Facing down racism: Pushback and apathy
In the second of a series of interviews, Black people and People of Color explain who pushes back against their perspectives and how we can fight apathy in the industry.
Following last week’s article, we share additional insight from marginalized voices in the advertising industry.
The accounts appear as follows: Elisha Smith-Leverock, a director based in Germany with frequent work in the UK [ESL]; an anonymous Agency Strategist, who works internationally [AS]; Jaiden James, a Creative Strategist, who works in Germany and the UK [JJ]; Rachel Hoffman, an Agency Producer based in Germany [RH]; Monika Martinez, a Creative Producer specializing in fashion based in Germany and the USA [MM]; Anissa Carrington, a freelance designer and Art Director based in Germany [AC]; an anonymous Creative Strategist working internationally [CS]; Katharina Hingst, a director working in Germany [KH]; Lorena Maza, an international stylist and consultant [LM]; Affa Osman, a creative consultant and Casting Director in Germany and the UK [AO]; and an anonymous Social Media Manager [SM].
Answers have been edited for length and clarity.
Who pushes back against your perspective?
ESL: When it comes to the casting process the responsibility for the lack of Black and PoC faces often gets passed on. The agency will say it’s the client and the client will say it’s their consumers. They specifically say that their consumers are unable to identify with Black people and People of Color. Everybody is deflecting.
I am expected to check my identity at the door and execute what is expected of me. Often this means that while I go in with a diverse and inclusive casting board, reflective of the world I live in, I end up shooting with an all-white cast. I often find myself in these situations when I have been hired in spite of who I am. I realize quickly that my voice and the insights that I could bring to the table as a Black woman are, in fact, unwanted.
In many ways, the main issue is that the lack of diversity in the room creates an environment that’s toxic because the thoughts lack diversity. -JJ
I frequently experience pushback when I have been hired as a token. Sometimes people who have hired me, a light-skinned Black woman, feel they have done enough work towards diversity just because I’m on the call list. Therefore they feel no need to further diversify what’s happening in front of the camera, or that diversity 'light’ is enough.
AS: I think the more constraining issue is that my perspectives are silenced even before I have a chance to speak up. Because of the culture of the industry, I never feel safe to express how I honestly view a situation. There are unspoken barriers impeding inclusivity, diversity, equality, and equity. These barriers are in place on all levels; institutional, structural, conceptional, personal, and conversational. For me, this cultural reticence is the most pressing manifestation of pushback.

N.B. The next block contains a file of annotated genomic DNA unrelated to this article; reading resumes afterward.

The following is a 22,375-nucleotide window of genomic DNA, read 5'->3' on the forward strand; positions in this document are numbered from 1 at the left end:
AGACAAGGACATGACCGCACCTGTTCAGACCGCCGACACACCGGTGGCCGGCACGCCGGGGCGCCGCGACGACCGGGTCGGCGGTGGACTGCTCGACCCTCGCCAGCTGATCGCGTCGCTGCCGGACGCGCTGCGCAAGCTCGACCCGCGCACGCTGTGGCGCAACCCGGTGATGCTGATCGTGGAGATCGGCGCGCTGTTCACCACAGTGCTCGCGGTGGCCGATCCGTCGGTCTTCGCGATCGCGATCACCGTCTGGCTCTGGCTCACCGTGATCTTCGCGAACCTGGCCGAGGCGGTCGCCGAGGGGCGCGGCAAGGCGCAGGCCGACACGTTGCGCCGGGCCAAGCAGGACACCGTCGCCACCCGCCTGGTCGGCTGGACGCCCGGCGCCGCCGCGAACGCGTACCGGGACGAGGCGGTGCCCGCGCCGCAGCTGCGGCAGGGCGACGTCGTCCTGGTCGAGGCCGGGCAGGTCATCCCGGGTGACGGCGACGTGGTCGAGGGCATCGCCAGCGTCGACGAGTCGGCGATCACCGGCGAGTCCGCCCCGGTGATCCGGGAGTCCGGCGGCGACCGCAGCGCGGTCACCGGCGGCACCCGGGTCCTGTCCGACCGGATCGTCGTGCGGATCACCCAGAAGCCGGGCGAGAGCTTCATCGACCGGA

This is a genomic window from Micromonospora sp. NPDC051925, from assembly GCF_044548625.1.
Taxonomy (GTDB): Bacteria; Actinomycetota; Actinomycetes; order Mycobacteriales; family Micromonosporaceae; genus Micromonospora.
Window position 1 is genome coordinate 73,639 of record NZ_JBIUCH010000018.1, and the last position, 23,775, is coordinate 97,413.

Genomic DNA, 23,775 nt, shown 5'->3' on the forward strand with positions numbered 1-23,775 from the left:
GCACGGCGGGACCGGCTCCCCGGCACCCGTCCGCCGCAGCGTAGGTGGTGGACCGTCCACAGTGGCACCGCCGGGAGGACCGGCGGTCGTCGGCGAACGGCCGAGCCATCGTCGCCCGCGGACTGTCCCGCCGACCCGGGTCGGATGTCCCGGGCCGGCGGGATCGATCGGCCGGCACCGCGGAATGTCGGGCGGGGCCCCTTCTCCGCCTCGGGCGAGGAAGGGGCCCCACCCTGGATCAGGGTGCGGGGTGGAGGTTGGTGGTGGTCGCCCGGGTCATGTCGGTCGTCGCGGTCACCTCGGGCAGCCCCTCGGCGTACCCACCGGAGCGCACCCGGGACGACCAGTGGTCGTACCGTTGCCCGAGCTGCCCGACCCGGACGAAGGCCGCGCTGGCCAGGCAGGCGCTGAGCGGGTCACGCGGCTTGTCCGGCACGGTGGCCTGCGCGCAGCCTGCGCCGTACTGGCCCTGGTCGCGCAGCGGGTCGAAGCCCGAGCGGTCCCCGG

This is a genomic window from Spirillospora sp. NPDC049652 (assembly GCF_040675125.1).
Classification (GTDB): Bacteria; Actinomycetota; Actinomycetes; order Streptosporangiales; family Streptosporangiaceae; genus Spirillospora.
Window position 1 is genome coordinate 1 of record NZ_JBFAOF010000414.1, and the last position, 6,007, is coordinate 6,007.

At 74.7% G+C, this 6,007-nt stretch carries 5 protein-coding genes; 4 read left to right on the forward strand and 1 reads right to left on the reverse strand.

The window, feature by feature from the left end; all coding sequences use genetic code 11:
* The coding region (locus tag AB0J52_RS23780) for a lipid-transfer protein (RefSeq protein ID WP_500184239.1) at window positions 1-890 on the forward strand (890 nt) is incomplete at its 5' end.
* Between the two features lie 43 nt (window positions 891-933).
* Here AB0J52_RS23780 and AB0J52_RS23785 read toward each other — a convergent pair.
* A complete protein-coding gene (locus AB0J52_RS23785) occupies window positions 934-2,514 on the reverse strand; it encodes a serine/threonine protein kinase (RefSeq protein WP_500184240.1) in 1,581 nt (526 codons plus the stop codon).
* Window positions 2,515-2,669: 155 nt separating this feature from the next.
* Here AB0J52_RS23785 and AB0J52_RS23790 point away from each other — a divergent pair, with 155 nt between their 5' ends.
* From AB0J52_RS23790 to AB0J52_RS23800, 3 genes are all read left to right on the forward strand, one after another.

I see [pushback] most often from white men in positions of power, trickling down to all those complicit in upholding the status quo. And since whiteness is the status quo, all white people are in positions of power. -MM
Whenever I do mention that something is problematic, one of two things usually happen. I find myself in discussions where I carry the responsibility of educating, fighting for intersectional perspectives and mostly becoming a projection surface for whatever frustrations my counterpart has regarding racism and their complicity in it. Sometimes people skip the interrogation altogether and I find myself having to listen to their justifications for their racism in addition to lectures on how I’m actually the ignorant one because I didn’t consider their "good intentions."
JJ: In many ways, the main issue is that the lack of diversity in the room creates an environment that’s toxic because the thoughts lack diversity.
People who challenge, dilute, or silence my voice have always been my bosses and people in power. Exploring any platform that feels new and fresh is often shut down because these spaces are not specifically whitewashed or built for white people.
I receive pushback from anyone who has to give up a little bit of power or put in a tiny bit of extra work. -AO
RH: Often the difficulty lies with the agency or with the agency's implied obedience to perpetuating whiteness. It lies with agency creatives who preemptively filter the casting, making assumptions about what the client wants.
Even if I wanted to push back, there is no safe space for PoC to address issues such as racism, especially not in an immediate work context. In a room full of white colleagues and clients who do not share your lived reality and usually do not understand it, you will inevitably encounter incomprehension. Addressing racism or representation in such an environment is always accompanied by the anxiety of being labelled an ‘angry black woman’. The desire to hold a successful, smooth meeting also prevents you from raising your voice.
MM: Pushback comes from many different places, but I see it most often from white men in positions of power, trickling down to all those complicit in upholding the status quo. And since whiteness is the status quo, all white people are in positions of power, and actively resist my perspective as it decenters them.
AC: The people blocking progress in the creative industry are, simply said, everybody. From the apathetic white people who do not speak out when they witness racism, to the ones who gaslight their Black and brown colleagues into thinking any reaction to racism is “overly dramatic.”
Because of the culture of the industry, I never feel safe to express how I honestly view a situation...this cultural reticence is the most pressing manifestation of pushback. -AS
KH: I usually have to fight against an unanimous consent amongst white men and women who all seem to be extremely worried about skin colors their white target group is able to handle before they feel disconnected to the products and brands.
AO: I receive pushback from anyone who has to give up a little bit of power or put in a tiny bit of extra work. Anyone who has to actually use more emotional intelligence than they’re used to.
How do we combat apathy in the industry?